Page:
Christmas Trees: The Battle Between Pine & Plastic
Starting in early December, many U.S. families carry out an annual and important ritual: an outing to find the perfect Christmas tree. Once the most desirable tree is found, it’s then lugged home and lavishly decorated while its piney smell wafts through the house.
As nice as that smell is, a real tree has numerous disadvantages such as prickly pines that shed and it eventually needs to be disposed of.
For some families, its just too much hassle and assembling a plastic three that spends most of the year in the basement is the preferred option. It also represents a once-off purchase, another advantage over its real counterpart.
So, with America firmly experiencing prime Christmas tree shopping season, how do sales of real and plastic trees compare?
Interestingly, as Statista’s Niall McCarthy notes, while sales of plastic trees have increased noticeably over the past decade, sales of real trees have remained fairly stable according to historic data from the National Christmas Tree Association of America.
You will find more infographics at Statista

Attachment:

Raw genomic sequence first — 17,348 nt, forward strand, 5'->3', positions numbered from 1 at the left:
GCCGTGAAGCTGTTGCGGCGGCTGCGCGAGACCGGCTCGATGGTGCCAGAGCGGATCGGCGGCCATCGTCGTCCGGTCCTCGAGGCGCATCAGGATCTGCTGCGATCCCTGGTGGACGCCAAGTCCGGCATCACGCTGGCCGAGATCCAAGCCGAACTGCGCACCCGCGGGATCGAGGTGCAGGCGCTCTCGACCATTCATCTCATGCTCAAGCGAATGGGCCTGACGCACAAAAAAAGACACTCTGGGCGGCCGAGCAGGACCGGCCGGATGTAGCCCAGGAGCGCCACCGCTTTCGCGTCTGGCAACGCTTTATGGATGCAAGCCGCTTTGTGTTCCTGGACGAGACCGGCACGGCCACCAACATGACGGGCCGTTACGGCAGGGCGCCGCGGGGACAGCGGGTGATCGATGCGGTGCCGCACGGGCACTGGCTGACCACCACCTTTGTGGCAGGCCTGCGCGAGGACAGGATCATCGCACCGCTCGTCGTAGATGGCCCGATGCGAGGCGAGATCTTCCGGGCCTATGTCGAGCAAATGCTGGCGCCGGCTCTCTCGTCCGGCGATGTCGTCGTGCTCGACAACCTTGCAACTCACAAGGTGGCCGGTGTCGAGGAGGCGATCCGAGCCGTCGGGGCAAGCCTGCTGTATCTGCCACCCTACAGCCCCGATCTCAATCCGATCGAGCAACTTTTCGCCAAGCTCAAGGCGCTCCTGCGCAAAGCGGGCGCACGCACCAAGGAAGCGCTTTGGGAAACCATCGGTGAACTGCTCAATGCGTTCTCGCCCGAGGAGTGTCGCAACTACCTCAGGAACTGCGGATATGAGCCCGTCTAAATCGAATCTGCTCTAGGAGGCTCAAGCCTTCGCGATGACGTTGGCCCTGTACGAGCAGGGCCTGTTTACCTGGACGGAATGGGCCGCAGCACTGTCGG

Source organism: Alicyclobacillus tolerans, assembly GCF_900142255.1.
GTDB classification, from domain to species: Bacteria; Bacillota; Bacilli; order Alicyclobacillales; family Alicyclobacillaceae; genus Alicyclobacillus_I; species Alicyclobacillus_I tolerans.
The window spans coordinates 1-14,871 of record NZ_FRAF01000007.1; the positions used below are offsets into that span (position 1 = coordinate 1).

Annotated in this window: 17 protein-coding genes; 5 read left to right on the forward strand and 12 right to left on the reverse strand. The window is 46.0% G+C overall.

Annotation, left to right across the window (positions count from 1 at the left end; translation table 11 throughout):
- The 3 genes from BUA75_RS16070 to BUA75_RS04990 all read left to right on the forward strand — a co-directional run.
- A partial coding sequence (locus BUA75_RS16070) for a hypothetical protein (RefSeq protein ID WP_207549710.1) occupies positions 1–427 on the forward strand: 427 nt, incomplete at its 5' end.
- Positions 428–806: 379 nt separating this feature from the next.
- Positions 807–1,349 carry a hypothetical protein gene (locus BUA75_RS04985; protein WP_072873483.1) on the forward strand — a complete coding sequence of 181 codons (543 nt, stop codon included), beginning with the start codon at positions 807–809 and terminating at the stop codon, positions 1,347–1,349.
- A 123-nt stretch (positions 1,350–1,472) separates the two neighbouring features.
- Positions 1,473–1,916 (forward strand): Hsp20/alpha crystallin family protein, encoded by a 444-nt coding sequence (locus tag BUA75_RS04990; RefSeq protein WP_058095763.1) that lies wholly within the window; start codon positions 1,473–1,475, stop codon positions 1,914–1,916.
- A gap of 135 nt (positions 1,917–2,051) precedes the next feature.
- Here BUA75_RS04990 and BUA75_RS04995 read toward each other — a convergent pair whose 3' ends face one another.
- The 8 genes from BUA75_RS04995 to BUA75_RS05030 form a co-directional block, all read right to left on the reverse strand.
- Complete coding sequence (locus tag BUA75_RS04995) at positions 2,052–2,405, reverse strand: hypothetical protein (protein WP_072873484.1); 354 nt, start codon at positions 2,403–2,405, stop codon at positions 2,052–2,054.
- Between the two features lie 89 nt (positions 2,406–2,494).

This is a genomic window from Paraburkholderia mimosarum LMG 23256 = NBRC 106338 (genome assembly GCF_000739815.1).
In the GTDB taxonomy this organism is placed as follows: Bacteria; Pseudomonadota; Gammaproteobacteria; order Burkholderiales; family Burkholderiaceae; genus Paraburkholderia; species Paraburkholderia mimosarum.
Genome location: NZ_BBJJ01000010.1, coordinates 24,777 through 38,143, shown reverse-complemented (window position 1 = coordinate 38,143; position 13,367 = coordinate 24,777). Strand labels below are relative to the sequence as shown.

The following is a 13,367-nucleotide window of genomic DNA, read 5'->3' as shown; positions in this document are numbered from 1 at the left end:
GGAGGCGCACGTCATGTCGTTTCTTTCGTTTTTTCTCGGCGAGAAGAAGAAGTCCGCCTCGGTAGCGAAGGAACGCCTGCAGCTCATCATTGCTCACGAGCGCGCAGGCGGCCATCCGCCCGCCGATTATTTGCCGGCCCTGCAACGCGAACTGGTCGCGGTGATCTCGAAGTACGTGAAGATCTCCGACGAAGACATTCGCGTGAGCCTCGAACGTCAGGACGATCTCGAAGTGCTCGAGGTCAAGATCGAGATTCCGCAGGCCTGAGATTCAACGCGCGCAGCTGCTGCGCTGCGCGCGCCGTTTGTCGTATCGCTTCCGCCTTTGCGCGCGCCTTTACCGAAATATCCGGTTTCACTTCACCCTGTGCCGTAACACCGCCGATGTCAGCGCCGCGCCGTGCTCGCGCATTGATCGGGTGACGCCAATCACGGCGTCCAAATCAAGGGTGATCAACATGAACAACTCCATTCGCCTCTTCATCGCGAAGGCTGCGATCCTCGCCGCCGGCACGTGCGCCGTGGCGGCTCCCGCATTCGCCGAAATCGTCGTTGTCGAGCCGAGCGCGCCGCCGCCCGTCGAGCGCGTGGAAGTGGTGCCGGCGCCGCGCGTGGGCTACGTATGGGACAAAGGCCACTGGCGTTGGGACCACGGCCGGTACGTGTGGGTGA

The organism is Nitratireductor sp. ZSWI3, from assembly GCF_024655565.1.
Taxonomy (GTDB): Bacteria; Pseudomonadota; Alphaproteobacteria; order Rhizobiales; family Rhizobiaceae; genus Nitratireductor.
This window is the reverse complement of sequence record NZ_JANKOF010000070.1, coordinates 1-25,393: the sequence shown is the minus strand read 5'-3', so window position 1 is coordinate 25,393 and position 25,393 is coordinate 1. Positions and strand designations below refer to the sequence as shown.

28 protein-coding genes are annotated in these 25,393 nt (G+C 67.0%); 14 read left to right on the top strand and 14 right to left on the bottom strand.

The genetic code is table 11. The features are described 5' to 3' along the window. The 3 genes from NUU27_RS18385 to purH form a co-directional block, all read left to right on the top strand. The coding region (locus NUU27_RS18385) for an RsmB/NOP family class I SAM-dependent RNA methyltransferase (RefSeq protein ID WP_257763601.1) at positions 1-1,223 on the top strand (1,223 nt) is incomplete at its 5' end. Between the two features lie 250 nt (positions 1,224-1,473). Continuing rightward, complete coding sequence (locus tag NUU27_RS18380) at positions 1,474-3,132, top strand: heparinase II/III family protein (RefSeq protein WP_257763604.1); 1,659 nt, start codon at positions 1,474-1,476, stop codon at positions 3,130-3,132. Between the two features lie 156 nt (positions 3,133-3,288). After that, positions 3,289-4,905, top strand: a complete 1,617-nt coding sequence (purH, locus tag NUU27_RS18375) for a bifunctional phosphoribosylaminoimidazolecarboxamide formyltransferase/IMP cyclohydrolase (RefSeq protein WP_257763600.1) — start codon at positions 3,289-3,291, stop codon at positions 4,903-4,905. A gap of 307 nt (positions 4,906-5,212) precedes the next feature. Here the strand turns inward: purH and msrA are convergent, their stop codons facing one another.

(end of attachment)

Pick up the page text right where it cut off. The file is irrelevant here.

32.8 million real trees were sold in the U.S. last year, the highest total since 2013. That’s despite the huge increase in people buying fake trees with their sales numbers climbing from 10.9 million in 2012 to 23.6 million in 2018.
There is bad news for fans of real trees this year and that’s a supply shortage. During the recession, farmers planted fewer trees and that’s now impacting the industry a decade later. Industry workers say that everyone intent on buying a real tree will find one but that prices are going up, something that has the potential to drive more families towards plastic. In 2017, the average price of a real tree was $75 and that went up to $78 in 2018. Meanwhile, the average price of a plastic tree fell from $107 to $104 during the same period.